Pinot Noir Blanc kind of sounds like an oxymoron, right? How can a red wine be white? And, if it is, how much will it still taste like the well-known (and for me beloved) varietal? I had so many questions when I saw folks posting pics of this unique Pinot Noir winemaking method a few weeks ago — from various different producers, mind you. Well, it was John and Irene Ingersoll of  to the rescue once again to help satiate my curiosity…

About the Wine: The Ghost Hill Cellars 2013 Pinot Noir Blanc is made from 100% Pinot Noir grapes harvested from the Bayliss-Bower Vineyard located in the Yamhill Carlton AVA of Willamette Valley in Oregon. The grapes were whole-cluster pressed then sent to steel tank to settle. The juice was then racked off the heavy sediment, leaving just a touch of color and tannin behind. The juice was then transferred to another stainless steel tank, where it was fermented to complete dryness. The wine was aged sur lees for 6 months with regular battonage.

13.5% ABV

Flavor Profile: Open the bottle of this Pinot Noir Blanc and breathe in aromas of apple skins, green grass, and sun-dried dust. On the pour, this blanc is not white at all, instead it’s more of a peachy-pink, settling into the glass with a bit more of a jewel-like amber hue. Indeed, visually, it’s more reminiscent of a minimal skin-contact rosé.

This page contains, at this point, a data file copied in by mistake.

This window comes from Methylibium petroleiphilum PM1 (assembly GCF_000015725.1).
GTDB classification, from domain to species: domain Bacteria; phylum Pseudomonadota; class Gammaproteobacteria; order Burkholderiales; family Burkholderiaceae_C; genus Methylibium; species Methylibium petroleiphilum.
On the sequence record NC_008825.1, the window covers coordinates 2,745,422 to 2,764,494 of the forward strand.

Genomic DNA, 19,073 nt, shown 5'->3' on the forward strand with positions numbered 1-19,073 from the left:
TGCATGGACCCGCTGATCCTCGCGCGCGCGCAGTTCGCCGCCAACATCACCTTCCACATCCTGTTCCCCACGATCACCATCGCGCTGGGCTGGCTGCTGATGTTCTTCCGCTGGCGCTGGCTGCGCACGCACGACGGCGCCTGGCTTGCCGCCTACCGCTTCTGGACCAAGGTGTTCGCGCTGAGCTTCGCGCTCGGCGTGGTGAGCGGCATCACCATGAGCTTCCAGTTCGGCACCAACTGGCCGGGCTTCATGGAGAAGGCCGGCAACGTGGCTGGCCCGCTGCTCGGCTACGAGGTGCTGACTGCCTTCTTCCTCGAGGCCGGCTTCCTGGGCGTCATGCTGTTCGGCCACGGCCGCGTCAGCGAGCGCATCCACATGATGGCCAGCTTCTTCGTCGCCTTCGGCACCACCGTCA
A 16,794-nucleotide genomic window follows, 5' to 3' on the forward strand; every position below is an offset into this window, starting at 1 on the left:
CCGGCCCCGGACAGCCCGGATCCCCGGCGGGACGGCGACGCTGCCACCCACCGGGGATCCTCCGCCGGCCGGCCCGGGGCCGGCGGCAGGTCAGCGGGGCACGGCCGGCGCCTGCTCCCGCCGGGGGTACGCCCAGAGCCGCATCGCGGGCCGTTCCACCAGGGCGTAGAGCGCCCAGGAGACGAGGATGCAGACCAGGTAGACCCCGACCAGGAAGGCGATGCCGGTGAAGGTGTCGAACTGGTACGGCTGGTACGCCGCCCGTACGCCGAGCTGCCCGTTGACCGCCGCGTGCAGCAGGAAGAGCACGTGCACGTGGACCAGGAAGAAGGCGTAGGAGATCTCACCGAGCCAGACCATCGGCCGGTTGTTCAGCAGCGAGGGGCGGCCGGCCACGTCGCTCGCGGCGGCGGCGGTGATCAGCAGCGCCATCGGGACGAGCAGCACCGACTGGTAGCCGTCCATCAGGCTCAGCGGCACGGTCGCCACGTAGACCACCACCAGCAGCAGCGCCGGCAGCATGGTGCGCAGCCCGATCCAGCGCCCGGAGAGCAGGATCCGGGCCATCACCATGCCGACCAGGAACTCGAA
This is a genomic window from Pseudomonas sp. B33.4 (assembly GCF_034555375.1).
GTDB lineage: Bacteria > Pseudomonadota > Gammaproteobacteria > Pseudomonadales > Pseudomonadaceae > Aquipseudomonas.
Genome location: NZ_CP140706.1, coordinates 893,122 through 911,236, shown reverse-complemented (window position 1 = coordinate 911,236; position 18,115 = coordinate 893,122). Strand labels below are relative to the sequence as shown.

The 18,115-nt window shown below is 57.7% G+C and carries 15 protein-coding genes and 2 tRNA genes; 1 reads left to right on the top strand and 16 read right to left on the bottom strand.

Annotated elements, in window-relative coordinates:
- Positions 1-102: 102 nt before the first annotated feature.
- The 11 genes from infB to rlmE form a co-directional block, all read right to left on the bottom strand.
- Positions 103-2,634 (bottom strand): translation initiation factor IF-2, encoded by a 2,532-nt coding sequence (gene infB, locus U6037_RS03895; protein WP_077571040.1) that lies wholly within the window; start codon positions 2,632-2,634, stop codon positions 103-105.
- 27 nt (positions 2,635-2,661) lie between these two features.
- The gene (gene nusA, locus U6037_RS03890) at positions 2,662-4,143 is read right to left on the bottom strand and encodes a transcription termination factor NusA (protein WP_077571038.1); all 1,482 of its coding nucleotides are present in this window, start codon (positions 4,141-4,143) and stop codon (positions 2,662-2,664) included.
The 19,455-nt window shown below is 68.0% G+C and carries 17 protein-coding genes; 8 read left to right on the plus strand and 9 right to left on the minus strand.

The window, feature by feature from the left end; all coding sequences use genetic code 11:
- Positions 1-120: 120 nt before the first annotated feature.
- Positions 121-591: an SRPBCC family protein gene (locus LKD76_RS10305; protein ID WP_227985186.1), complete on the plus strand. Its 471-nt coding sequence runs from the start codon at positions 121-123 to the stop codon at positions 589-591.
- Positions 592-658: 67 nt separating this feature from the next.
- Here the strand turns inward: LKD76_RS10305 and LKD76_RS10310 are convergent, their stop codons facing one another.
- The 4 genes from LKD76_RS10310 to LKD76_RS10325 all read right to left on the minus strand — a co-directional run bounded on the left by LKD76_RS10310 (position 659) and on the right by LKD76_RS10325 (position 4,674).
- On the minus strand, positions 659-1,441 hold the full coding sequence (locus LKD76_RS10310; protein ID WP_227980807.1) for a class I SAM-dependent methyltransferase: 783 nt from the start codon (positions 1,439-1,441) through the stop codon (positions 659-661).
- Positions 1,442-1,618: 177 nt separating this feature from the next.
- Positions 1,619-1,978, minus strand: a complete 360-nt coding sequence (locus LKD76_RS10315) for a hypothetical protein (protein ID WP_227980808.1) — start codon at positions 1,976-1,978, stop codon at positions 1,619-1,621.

Initial aromas are of caramel, strawberry candy, and white chocolate. Swirl, and awaken a strong floral perfume, a dose of acidity — but that decadence of candy and chocolate never go away. (Note: it does not smell, nor does it taste sweet — stick with me; keep reading.)

The palate of the Ghost Hill Cellars 2013 Pinot Noir Blanc is full, round, and almost completely smooth, except for that touch of texture at the very end. The acidity is lean, but rises, leaving a bit of warmth in the chest. The finish is clean, solid. The only lingering is in that heart-warming sensation and that kiss of texture — other than that the palate is left pure.

Dominant flavors during the mid-palate are of wild strawberries, white chocolate, white nectarines, almond flesh, pollen, jasmine and citrus oil.

Food Pairing: I paired the Ghost Hill Cellars 2013 Pinot Noir Blanc with a vegetarian pizza. Yes, I wanted to see how a white Pinot Noir paired with the Briscoe classic Pinot and Pizza Party. Well, this Pinot sure knows how to party. The mushrooms on the pie brought out some that floral earthiness that seems so unique to this wine. The kalamata olives, with their utter brininess, brought forward more of that fruit sensation, giving it an almost tropical slant.

Perfect pairing? I loved it and would recommend it. The winery also suggests pairing their Pinot Noir Blanc with creamy seafood dishes. I could definitely see that, although I’d personally be afraid that the decadence of such a dish would overpower the nuances found in the wine.

More Info: I received the Ghost Hill Cellars 2013 Pinot Noir Blanc as a gift from fellow bloggers and wine retailers John and Irene Ingersoll who write and sell at . (Cheers guys!) Retail: $25. For more information about Ghost Hill Cellars and their wines, please visit the Ghost Hill Cellars website.


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